For instance, Idliby tells an engaging story about her son shrugging it off when some boys in his class “spent the hour in study hall at school looking up racist Muslim jokes.” He doesn’t care until late that night, but then it hits him hard. He feels tired and vulnerable, and the incident brings him to belated tears. He asks his mother tearfully, “Why can’t I be like everyone else?”
This is the kind of story that hits home, especially if you’re a parent. Which I am.
I’m also a reader, a writer, and, yes, a bit of a grammar nerd. In spite of what Idliby says, her son did not “bemoan” those words. He moaned them.
Yes, that’s a small mistake, but the book is riddled with them – and they’re all the more annoying because they come across as efforts to be pretentious. “Even Diane Sawyer may have been held sway by the belief that Islam is by definition a violent religion” – no, but she might have been swayed by it. I suppose it’s technically possible for someone to grow up “navigating viscous currents outside the convenience of popular absolutes,” but it’s more likely those currents were vicious.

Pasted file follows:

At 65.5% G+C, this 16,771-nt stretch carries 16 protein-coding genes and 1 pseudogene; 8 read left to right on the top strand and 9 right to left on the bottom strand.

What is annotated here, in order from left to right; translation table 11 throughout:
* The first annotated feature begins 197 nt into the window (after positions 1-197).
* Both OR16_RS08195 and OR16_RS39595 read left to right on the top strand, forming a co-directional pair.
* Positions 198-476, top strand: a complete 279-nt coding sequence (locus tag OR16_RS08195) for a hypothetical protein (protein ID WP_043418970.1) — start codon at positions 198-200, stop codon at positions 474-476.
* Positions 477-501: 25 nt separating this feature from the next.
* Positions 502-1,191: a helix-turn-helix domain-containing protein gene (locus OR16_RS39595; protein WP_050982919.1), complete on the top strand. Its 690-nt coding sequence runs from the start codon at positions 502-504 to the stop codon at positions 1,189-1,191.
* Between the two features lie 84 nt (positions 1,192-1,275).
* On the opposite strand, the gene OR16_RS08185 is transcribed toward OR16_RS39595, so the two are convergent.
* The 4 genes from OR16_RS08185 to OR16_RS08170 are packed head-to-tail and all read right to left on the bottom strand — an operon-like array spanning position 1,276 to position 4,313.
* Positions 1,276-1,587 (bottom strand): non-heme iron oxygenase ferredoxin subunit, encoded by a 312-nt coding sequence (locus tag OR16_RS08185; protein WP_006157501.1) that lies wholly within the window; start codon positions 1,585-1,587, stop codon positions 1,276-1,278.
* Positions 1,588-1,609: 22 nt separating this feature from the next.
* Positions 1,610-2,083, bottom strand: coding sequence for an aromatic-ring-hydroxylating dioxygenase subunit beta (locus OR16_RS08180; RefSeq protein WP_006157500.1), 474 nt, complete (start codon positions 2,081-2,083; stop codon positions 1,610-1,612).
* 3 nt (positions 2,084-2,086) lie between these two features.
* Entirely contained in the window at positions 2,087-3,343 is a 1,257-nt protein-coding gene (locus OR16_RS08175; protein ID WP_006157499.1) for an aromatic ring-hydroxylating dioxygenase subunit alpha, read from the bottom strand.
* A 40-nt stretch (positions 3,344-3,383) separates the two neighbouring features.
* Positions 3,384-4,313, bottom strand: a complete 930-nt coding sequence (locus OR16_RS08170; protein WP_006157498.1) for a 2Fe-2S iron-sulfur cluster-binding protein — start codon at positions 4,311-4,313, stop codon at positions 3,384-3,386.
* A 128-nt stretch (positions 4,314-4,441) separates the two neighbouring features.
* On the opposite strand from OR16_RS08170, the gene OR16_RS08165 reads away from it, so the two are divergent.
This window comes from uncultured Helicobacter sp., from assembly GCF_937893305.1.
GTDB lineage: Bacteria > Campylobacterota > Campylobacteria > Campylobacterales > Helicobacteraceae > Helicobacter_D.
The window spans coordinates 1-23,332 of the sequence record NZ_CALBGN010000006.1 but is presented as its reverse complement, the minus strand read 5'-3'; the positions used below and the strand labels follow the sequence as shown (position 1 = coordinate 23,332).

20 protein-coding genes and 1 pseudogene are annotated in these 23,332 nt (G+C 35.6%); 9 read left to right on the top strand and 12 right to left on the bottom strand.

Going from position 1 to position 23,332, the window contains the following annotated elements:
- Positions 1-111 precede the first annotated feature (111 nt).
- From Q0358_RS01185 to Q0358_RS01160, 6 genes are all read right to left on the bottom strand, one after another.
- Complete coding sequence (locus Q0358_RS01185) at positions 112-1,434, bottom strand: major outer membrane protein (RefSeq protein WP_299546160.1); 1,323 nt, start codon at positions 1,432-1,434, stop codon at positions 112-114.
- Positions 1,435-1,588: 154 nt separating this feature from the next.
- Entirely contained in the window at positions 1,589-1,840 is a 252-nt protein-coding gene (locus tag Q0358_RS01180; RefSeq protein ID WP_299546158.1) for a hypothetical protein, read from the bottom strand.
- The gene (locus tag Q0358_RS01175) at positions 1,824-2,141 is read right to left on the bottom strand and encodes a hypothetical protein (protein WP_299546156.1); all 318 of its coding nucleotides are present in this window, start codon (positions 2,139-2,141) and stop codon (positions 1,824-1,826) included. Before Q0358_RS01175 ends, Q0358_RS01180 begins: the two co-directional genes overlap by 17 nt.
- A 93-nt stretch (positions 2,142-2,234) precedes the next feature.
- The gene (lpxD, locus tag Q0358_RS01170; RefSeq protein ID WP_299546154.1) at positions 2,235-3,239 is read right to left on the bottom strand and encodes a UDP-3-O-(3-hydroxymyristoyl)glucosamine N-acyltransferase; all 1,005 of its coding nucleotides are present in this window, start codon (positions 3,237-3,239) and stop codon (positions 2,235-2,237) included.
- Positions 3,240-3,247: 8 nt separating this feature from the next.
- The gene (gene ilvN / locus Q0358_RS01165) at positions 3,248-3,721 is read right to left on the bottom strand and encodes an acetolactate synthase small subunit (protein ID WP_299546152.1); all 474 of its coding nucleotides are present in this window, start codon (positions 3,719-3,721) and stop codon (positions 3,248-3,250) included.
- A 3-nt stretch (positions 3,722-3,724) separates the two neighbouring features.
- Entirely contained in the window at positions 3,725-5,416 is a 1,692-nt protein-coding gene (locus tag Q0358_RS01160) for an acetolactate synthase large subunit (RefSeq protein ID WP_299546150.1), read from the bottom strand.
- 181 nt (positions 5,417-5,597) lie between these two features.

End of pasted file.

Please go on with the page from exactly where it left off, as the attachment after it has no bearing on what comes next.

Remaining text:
Every chapter has several such errors. This book should have been a swift, engaging read. Instead I kept having to stop – not to think about ideas the author had raised, but to mentally correct the text.
Sometimes the mistakes blur her meaning. She talks once about having her fear “effectively harnessed.” What she means, as I figured out after a minute, was that she felt muzzled by fear. Later, she says, “My son, an avid athlete and a keen sports spectator, asked me a question that succinctly parodies his evolving identity struggles and its inherent tensions.” That’s a hot mess of a sentence. Parodies? “Its” inherent tensions? Editor, please. And maybe a medic.
This book also seems to jump around quite a bit. Early on, Idliby talks about growing up celebrating Christmas as well as Islamic holidays: Maybe because Muslims believe in Mary, Jesus’ virgin birth, and the Jewish prophets before him, my mother never felt a contradiction in the Christmas stockings she hung to our bedposts, nor in the advent calendar she hung up in the kitchen filled with Santa-shaped chocolates.